10 Things Readers Have in Common by Sharon (thesunlitdesk)

This morning I was reading a review of The book thief (Markus Zukas). The reviewer read the book based on recommendations from his friends who all said they loved it. Unfortunately the reviewer could find no reason to keep reading the book and abandoned it quite early. This led me to question how a writer knows s/he is a good storyteller in the face of so many mixed reviews. No two readers are the same, but there are commonalities, even across genres:

-All readers are looking for a good story. Chances are if you think it’s a good story, someone else will too
Readers tend to look for relevant topics, relevant to their own lives and society in general. Relevant topics can be incorporated into any genre
-Readers want originality. The theme is less important than the way it is told
-By and large readers want believable stories. Writers often bend reality, but good writer’s make readers believe in possibilities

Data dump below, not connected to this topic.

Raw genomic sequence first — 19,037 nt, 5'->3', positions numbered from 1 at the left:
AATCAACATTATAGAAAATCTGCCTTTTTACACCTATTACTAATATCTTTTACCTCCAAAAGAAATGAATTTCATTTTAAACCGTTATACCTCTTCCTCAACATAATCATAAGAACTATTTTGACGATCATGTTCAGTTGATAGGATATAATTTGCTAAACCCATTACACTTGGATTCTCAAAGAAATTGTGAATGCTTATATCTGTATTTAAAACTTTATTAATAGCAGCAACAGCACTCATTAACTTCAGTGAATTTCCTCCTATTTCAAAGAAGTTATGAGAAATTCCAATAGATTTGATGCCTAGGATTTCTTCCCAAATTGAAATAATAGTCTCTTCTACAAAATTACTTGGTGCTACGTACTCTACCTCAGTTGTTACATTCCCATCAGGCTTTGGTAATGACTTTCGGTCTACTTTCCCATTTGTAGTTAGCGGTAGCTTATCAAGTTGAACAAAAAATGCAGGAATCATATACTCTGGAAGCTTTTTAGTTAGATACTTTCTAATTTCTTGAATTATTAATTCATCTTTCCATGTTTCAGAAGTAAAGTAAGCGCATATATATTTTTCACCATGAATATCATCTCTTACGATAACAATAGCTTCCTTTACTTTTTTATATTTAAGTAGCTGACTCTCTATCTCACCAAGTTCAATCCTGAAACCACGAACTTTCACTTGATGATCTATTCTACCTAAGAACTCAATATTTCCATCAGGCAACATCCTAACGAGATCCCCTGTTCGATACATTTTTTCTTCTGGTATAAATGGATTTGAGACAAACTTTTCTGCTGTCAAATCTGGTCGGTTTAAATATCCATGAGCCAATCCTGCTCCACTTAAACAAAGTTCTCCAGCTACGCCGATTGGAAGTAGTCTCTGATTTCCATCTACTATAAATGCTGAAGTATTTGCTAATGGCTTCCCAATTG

-Readers want to indulge beyond their own experiences. Readers want drama, laughter, conflict, suspense
-Readers want emotion, but not sentimentalism
-Readers are investing time, and, if you’re lucky, money, in your words – a good storyteller is reliable and consistent. There is nothing worse than having a story lose momentum or stop making sense halfway through
-Readers want realistic endings. Whether the ending is surprising or predictable, it must be believable
-Most readers take it for granted that a storyteller has faith in their own storytelling ability. If you lack confidence in storytelling, it will become obvious very quickly and the reader is likely to lose interest
-Readers are as diverse as writers. If you remember that you can’t impress all readers all the time, you’re halfway there.


About DigitalPlato

Poch is a Bookrix author and a freelance writer. He is a frequent contributor to TED Conversations.
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